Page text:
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Durham & England Lions quick Brydon Carse is a volunteer for the NHS

Durham & England Lions quick Brydon Carse is a volunteer for the NHS
©Reuters
 

Upcoming Durham and England Lions quick Brydon Carse is happy to put his international ambitions to one side during the COVID-19 pandemic and spend his time instead as a volunteer for the NHS.

The 24-year-old had hoped to further his growing reputation with Durham this summer after he impressed with the England Lions during their winter tour of Australia.

That taste of international life had led Carse to target a return Down Under with the full England squad for the 2021/22 Ashes series, but such ambitions will have to wait, for now at least, with the domestic season delayed until at least May 28 due to the coronavirus.

In the meantime, Carse is waiting to be accepted to join the NHS Responder programme and play his part for the local community in a time of crisis.

“I’m the sort of person that needs to be seeing people and I need to be active. I get bored very easily,” he said.

“The last few weeks have been a bit of a struggle because I’m not into gaming and I’m not a good reader. I’ve been itching to get out there. I’ve been doing the training programmes sent by the club and then going for walks and runs in the afternoons.

“I’ve volunteered for the NHS, but I’m waiting for confirmation for my role. I just need something to get me out of the house.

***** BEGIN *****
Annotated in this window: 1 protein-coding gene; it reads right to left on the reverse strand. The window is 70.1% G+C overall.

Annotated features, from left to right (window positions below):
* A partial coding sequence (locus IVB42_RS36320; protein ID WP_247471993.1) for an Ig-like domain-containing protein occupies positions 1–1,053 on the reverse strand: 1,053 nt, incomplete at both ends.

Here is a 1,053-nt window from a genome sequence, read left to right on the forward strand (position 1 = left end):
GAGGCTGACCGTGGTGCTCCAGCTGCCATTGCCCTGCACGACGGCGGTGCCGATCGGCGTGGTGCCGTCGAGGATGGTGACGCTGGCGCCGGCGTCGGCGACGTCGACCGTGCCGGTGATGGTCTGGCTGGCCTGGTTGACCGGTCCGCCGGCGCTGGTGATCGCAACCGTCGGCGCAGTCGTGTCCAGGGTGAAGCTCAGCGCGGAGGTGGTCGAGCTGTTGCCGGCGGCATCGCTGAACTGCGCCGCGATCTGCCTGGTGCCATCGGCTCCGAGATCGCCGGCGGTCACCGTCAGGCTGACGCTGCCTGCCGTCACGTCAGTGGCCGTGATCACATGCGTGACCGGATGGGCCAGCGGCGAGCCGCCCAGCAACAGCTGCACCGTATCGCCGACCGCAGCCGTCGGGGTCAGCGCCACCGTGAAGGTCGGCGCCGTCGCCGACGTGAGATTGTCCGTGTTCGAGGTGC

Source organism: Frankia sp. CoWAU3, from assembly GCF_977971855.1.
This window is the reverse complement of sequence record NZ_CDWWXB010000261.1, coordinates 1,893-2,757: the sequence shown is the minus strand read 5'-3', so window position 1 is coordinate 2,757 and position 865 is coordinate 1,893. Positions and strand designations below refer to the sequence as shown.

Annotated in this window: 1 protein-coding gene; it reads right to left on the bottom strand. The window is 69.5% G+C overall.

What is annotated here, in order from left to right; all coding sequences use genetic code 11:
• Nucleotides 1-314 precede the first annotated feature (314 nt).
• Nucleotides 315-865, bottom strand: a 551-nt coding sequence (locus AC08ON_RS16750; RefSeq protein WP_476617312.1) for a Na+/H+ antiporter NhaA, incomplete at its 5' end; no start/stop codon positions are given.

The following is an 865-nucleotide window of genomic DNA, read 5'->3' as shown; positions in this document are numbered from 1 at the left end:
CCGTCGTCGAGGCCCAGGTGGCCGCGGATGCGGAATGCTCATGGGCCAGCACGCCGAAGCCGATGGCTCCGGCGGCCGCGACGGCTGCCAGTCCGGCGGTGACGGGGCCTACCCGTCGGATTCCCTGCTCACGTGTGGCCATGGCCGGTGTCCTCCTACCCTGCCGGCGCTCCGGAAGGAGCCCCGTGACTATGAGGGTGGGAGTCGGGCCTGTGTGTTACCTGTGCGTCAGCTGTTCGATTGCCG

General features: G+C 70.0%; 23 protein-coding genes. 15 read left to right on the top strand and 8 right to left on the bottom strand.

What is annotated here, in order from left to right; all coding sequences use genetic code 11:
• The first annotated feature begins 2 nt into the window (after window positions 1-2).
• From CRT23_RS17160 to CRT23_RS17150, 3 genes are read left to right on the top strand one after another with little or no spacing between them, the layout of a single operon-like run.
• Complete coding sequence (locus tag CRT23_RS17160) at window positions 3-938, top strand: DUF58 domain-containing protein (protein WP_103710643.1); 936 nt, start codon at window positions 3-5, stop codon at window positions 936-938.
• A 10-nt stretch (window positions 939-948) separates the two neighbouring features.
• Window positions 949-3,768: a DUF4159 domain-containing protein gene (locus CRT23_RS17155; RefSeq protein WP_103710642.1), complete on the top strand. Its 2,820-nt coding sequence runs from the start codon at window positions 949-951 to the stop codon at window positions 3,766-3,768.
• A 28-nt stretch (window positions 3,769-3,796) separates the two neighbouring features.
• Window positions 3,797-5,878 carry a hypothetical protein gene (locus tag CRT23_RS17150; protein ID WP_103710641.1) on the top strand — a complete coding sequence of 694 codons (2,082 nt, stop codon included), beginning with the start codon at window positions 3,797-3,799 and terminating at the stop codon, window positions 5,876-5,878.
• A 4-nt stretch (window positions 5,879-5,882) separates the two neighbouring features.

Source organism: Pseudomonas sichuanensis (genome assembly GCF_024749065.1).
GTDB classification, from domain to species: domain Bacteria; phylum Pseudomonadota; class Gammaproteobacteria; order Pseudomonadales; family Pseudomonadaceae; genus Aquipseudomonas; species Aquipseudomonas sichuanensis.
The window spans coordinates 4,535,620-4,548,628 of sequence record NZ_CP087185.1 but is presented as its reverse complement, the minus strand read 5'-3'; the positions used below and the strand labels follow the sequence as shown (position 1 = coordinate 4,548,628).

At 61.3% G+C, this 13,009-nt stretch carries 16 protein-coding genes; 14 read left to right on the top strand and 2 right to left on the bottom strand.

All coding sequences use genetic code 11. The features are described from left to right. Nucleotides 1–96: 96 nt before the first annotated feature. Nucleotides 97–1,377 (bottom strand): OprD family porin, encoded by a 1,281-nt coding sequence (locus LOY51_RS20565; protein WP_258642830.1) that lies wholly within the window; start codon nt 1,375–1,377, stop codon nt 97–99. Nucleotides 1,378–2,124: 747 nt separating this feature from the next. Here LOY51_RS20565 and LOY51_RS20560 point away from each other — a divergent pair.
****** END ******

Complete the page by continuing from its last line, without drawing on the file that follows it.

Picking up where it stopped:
“I think there’s no better way to try and help out because I know a few people working in the NHS and they’re going through a stressful time. So in any way I can be of use I’ll try my best.”

When cricket does resume Carse admits he will face the most important 12 months of his young career so far.

The right-armer returned to the field last season after missing the entirety of the 2018 campaign due to injury. He impressed in all formats, but made huge progression in the County Championship in the latter months – ending with 35 wickets to his name.

His form was recognised by the England selectors for the Lions tour, initially for the one-day series before being called into the squad for red-ball matches against Australia A and New South Wales XI.

 And Carse knows in order to fulfil his lofty ambitions that plenty of hard work lays ahead.

“It’s the ultimate goal to be considered for the Ashes,” he said.

“Obviously the situation now in the country affects matters, but it does mean that whenever cricket starts up there will be opportunities over the next 12 to 18 months. They will probably be the biggest months of my career.

“If I can keep stringing together good performances for Durham and keep knocking on that door it’s the ultimate dream.

“There are a group of really good young bowlers coming through now. I’d like to think that I do offer something that little bit different.

“I’ve got a bit of a taste now of what cricket is like in Australia and definitely would not turn down the chance to do it again.”

For now Carse is getting used to the new normal of staying indoors and preparing for whenever a season might start.

Durham’s season had been schedule to start at home to Nottinghamshire over the Easter break, and the sense of what might have been is even more palpable for Carse who has not bowled a ball in anger since the north-east side’s pre-season tour of Zimbabwe was cancelled after three days. 

“Last season was a great seven months of cricket for me and then getting picked to play in the winter was even better,” he said.

“As the Lions tour went on I felt I was getting better and better. I’ve now gone from being on the pre-season tour to sitting at home – I haven’t bowled a ball in a month!

“It’s frustrating, but the most frustrating aspect is not knowing when we’re going to be back playing. Everyone is in the same boat. I’m just making sure that I’m doing as much as I can to be ready for the season if there is going to be any form of cricket.”